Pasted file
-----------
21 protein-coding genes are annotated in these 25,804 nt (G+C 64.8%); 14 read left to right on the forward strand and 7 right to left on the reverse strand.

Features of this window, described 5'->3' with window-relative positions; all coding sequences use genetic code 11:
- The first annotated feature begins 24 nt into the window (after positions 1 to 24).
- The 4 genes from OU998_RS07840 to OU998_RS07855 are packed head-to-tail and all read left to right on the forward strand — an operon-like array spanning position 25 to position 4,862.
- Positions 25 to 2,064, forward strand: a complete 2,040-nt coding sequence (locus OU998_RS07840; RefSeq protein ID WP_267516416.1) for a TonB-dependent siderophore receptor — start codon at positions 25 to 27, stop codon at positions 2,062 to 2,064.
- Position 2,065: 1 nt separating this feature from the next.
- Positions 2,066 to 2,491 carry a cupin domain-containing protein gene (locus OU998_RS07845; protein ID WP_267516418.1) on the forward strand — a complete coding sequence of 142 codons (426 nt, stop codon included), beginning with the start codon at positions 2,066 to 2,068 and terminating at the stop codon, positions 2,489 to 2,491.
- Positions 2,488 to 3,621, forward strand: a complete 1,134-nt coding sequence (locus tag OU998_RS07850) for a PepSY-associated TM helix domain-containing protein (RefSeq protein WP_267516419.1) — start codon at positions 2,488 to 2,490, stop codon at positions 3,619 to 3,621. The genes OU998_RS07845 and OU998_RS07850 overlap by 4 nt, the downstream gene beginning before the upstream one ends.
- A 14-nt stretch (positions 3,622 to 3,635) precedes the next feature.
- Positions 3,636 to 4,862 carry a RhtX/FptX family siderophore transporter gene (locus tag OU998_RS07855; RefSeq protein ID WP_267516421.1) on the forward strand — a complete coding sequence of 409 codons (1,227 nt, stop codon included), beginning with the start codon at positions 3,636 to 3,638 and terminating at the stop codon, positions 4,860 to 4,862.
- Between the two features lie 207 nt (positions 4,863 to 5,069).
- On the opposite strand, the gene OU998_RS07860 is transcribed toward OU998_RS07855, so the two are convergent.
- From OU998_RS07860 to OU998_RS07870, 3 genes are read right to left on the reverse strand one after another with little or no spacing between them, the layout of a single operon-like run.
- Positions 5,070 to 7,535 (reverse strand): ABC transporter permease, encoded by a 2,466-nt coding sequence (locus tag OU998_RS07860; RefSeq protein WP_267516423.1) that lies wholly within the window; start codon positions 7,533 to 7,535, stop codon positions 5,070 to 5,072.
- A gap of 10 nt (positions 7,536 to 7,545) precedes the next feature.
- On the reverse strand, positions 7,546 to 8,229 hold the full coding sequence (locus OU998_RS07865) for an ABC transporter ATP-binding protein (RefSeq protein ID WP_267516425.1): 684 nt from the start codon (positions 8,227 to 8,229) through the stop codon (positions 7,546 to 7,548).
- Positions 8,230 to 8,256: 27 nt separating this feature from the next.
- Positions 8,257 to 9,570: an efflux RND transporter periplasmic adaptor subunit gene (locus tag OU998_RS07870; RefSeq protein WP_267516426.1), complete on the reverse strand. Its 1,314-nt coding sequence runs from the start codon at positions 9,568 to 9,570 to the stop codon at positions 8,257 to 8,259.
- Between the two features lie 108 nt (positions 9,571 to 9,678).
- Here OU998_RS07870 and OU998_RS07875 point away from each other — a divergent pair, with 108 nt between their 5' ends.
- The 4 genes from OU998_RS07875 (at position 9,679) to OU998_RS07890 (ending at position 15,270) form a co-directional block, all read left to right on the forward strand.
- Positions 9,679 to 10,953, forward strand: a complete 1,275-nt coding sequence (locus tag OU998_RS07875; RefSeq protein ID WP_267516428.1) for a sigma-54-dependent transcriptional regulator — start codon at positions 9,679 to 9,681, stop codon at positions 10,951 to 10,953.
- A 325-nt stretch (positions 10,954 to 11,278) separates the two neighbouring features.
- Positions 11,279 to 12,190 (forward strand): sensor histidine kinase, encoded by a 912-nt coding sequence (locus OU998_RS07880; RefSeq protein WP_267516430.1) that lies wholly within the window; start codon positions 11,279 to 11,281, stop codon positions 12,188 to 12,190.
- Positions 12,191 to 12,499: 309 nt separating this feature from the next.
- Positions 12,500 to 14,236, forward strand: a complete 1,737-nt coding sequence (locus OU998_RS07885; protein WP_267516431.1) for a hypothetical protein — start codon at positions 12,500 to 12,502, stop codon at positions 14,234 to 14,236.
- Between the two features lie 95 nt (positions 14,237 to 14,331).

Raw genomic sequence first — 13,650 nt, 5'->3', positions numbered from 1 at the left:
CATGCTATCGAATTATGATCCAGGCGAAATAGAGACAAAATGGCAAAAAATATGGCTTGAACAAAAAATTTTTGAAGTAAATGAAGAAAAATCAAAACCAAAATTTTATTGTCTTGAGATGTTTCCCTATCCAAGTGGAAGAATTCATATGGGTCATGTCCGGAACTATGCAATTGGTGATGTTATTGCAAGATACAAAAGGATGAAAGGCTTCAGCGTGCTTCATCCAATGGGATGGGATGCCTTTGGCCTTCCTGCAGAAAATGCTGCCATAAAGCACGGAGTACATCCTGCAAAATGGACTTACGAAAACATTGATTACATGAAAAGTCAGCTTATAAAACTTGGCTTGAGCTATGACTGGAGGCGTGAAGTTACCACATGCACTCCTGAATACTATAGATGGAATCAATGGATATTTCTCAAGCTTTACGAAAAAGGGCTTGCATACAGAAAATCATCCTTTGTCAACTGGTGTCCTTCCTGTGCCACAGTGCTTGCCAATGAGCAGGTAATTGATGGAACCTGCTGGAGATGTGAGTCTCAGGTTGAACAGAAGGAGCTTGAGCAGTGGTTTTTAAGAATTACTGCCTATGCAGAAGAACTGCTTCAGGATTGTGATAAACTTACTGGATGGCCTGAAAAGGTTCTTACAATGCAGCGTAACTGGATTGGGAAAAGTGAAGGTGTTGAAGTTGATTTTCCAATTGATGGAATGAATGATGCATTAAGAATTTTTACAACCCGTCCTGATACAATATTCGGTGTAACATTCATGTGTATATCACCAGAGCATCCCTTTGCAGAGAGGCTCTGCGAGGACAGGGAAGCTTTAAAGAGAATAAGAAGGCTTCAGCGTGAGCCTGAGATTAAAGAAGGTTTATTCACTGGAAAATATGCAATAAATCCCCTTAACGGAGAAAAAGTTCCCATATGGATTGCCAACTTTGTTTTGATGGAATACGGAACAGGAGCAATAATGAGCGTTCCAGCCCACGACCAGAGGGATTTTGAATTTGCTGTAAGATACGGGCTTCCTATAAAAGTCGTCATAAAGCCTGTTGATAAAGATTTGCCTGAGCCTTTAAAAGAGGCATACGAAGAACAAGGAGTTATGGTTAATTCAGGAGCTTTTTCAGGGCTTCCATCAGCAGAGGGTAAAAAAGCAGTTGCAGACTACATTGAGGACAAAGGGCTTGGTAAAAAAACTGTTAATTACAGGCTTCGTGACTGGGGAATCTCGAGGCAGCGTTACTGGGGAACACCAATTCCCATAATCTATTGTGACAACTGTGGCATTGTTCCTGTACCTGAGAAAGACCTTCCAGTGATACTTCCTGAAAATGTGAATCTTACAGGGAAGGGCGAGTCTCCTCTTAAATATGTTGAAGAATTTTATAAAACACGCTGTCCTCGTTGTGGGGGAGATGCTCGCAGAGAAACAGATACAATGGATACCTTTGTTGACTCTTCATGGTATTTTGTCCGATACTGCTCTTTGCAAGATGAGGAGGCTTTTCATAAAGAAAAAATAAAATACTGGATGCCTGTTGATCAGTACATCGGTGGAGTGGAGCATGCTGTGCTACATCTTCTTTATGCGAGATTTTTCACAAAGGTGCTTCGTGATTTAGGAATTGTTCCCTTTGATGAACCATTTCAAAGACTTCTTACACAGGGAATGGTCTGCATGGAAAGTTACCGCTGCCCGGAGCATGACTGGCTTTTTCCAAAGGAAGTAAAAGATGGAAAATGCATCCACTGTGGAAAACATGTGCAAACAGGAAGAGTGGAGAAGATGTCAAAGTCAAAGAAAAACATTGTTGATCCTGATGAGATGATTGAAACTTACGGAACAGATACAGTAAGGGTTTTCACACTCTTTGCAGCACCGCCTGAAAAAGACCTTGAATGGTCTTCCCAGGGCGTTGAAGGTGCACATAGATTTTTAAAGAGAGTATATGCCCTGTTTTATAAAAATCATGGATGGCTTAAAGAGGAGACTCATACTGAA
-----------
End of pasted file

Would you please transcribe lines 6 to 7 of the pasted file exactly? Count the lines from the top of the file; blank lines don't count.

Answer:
- Position 2,065: 1 nt separating this feature from the next.
- Positions 2,066 to 2,491 carry a cupin domain-containing protein gene (locus OU998_RS07845; protein ID WP_267516418.1) on the forward strand — a complete coding sequence of 142 codons (426 nt, stop codon included), beginning with the start codon at positions 2,066 to 2,068 and terminating at the stop codon, positions 2,489 to 2,491.